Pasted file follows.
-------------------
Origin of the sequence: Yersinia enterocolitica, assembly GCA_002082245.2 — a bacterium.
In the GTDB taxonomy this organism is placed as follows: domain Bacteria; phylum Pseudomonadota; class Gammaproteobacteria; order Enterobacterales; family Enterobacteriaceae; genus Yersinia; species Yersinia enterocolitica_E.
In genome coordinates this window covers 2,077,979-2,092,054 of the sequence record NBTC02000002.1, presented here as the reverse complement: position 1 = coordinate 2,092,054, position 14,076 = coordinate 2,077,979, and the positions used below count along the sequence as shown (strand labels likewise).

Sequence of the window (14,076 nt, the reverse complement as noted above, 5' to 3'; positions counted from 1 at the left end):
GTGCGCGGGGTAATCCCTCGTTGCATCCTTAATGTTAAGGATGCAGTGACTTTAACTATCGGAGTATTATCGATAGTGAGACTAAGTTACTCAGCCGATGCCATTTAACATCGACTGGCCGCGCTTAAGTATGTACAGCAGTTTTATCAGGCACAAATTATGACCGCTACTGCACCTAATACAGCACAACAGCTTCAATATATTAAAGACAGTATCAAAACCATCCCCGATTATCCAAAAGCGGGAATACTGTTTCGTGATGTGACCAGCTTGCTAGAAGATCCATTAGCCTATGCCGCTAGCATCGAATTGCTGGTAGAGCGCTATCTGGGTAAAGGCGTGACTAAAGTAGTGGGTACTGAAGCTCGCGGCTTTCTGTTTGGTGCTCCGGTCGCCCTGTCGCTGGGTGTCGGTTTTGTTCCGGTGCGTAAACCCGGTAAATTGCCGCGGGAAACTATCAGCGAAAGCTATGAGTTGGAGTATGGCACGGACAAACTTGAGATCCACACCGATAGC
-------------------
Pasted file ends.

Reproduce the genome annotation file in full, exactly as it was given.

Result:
Origin of the sequence: Yersinia enterocolitica, assembly GCA_002082245.2 — a bacterium.
In the GTDB taxonomy this organism is placed as follows: domain Bacteria; phylum Pseudomonadota; class Gammaproteobacteria; order Enterobacterales; family Enterobacteriaceae; genus Yersinia; species Yersinia enterocolitica_E.
In genome coordinates this window covers 2,077,979-2,092,054 of the sequence record NBTC02000002.1, presented here as the reverse complement: position 1 = coordinate 2,092,054, position 14,076 = coordinate 2,077,979, and the positions used below count along the sequence as shown (strand labels likewise).

Sequence of the window (14,076 nt, the reverse complement as noted above, 5' to 3'; positions counted from 1 at the left end):
GTGCGCGGGGTAATCCCTCGTTGCATCCTTAATGTTAAGGATGCAGTGACTTTAACTATCGGAGTATTATCGATAGTGAGACTAAGTTACTCAGCCGATGCCATTTAACATCGACTGGCCGCGCTTAAGTATGTACAGCAGTTTTATCAGGCACAAATTATGACCGCTACTGCACCTAATACAGCACAACAGCTTCAATATATTAAAGACAGTATCAAAACCATCCCCGATTATCCAAAAGCGGGAATACTGTTTCGTGATGTGACCAGCTTGCTAGAAGATCCATTAGCCTATGCCGCTAGCATCGAATTGCTGGTAGAGCGCTATCTGGGTAAAGGCGTGACTAAAGTAGTGGGTACTGAAGCTCGCGGCTTTCTGTTTGGTGCTCCGGTCGCCCTGTCGCTGGGTGTCGGTTTTGTTCCGGTGCGTAAACCCGGTAAATTGCCGCGGGAAACTATCAGCGAAAGCTATGAGTTGGAGTATGGCACGGACAAACTTGAGATCCACACCGATAGC